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Terrorism and the ‘Freedom of Speech’ Argument

Terrorism and the ‘Freedom of Speech’ Argument

Sunday, 8 April, 2018 - 11:30
Salman Al-dossary
Salman Aldosary is the former editor-in-chief of Asharq Al-Awsat newspaper
“We’ve asked that Osama bin Laden, should get arrested. He was outside Saudi Arabia. He should have been arrested. And The Independent answered us in ’93 that Osama bin Laden was a freedom fighter practicing free speech,” Crown Prince Mohammad told the Times magazine.

This phrase, described by the Saudi crown prince in his interview with the US-based magazine is enough to clear up any misguided ideas still resonating in Western circles on how to deal with extremism. Especially the dull repetition and an illogical connection made between al-Qaeda leader Osama bin Laden and his Saudi nationality.

“You can go back to this article in The Independent in ’93, Osama bin Laden! That was before 9/11, 10 years before 9/11. We were saying that he was a dangerous guy. He was a terrorist. That he had to be arrested immediately. We had terrorist attacks in Saudi Arabia. We had terrorist attacks in Egypt in the ’90s but we were accused of repressing freedom of speech until 9/11 happened,” Times cited the Crown Prince as saying.

In contrast, no one asked this question: What if Western countries were convinced with the Saudi position on bin Laden from the start?

What if bin Laden was actually arrested as Riyadh demanded a decade before the catastrophic events of September 11?! It goes without saying that the worst 21st-century terror attacks, such as the 1993 World Trade Center bombing in New York and the bombing of US embassies in Nairobi and Dar es Salaam in 1998 could have possibly been avoided.

Who could have ever pictured that those suspected by Saudi Arabia but defended by the West as "freedom fighters" would become the dagger which stabbed the West in the back!

Was this the first time that Riyadh warns of the danger of terrorism before it happens and spreads? Of course not, it also did so at the beginning of the Syrian war.

The West overlooked Syria’s tragedy and the failure to resolve the ongoing crisis, which led to the proliferation of terrorist groups and their growth.

Tragedy reoccurred as the West turned a blind eye to these warnings once again. The world is surprised that a very small group, such as ISIS, would grow to become a mass “terrorist monger” not only in Egypt, Libya and Morocco, but also reaching the US and several European capitals.

Once again, the Kingdom warns against an anomaly and the West considers that this is nothing more than an exaggeration or the “stifling of freedom of expression!”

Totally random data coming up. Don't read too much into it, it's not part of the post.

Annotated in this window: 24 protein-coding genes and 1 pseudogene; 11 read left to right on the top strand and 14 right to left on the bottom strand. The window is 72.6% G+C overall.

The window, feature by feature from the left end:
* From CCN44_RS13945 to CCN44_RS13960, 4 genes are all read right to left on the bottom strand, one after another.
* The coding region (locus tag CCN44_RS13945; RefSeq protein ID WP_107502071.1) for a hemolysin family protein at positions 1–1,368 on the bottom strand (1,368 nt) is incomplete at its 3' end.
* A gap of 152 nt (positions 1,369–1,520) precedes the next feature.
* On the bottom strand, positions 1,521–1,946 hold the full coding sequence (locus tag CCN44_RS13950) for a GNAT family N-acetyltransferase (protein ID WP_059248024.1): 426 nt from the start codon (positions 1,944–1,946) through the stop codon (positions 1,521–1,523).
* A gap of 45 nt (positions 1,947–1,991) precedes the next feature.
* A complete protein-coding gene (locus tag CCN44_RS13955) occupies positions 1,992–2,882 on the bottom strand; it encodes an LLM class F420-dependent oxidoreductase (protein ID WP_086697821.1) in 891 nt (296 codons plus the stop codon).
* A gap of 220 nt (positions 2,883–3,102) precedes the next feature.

Unfortunately, the cycle of disregard hasn’t come to an end; once more the conflict in Yemen between the legitimate government and Houthi coup militias is being misinterpreted.

The support of the Saudi-led Arab coalition coming to the aid of the internationally-recognized government is also being misunderstood, and accusations are mounting against the kingdom for the dire situation in Yemen.

No one denies the presence of a humanitarian disaster in Yemen, but the West continues to overlook the main reason behind all the turmoil, the Houthi-led coup.

Most critics have completely forgotten what the outlook for Yemen would have been, had the Saudi-led Arab Coalition not answered the call for support by the internationally recognized government.

“What if the coalition and the Security Council didn’t answer the call of the Yemeni president and the Yemeni legitimate government? You would see Yemen divided between two terrorist groups: the Houthis, the new Hezbollah in the north, and Al Qaeda in the south, they are trying to take advantage of what’s happening there and they are trying to grow in 2015. So you will see Yemen split between those two terrorist groups,” Crown Prince Mohammed bin Salman told the Times.

Matters would have aggravated to a point worse than what was taking place in Iraq in 2013 when ISIS dominated half of the country. The fight to drive ISIS out of Iraq took five years and was only made possible by the efforts of an international coalition led by the United States.

What would it take to expel Qaeda from Yemen alone without an alliance?! Crown Prince Mohammed predicts that it will take about 20 years, require a coalition of over 60 countries and inhibit up to 13% of world trade going through Bab-el-Mandeb Strait.

The global economy will be paralyzed by two terrorist organizations, Houthis and Qaeda.

The question of the day is should regional countries, which face the threat of terror head on, repeat the same mistake of inaction for the third time--only later proving their inability to anticipate and curb terrorism before the West?! Absolutely not. Saudi Arabia, the United Arab Emirates, Bahrain, Egypt, and the rest of the region will not make the same mistake again.

Everyone agrees on the universal principles of freedom of expression and human rights, but the basic dilemma is that Western societies themselves have not found consensus or fully implemented these rights. For example, of the 50 states in the United States, 31 have the death penalty, with the remaining states labeling it as “brutal punishment.”

It is certainly not a condition that all societies identically match each other, given the lack of an ideal society that can impose laws and customs. And above all, it is unreasonable for a state pushing back against extremists by detaining rabble-rousers and strife inciters to be labeled as a “repressive” state.

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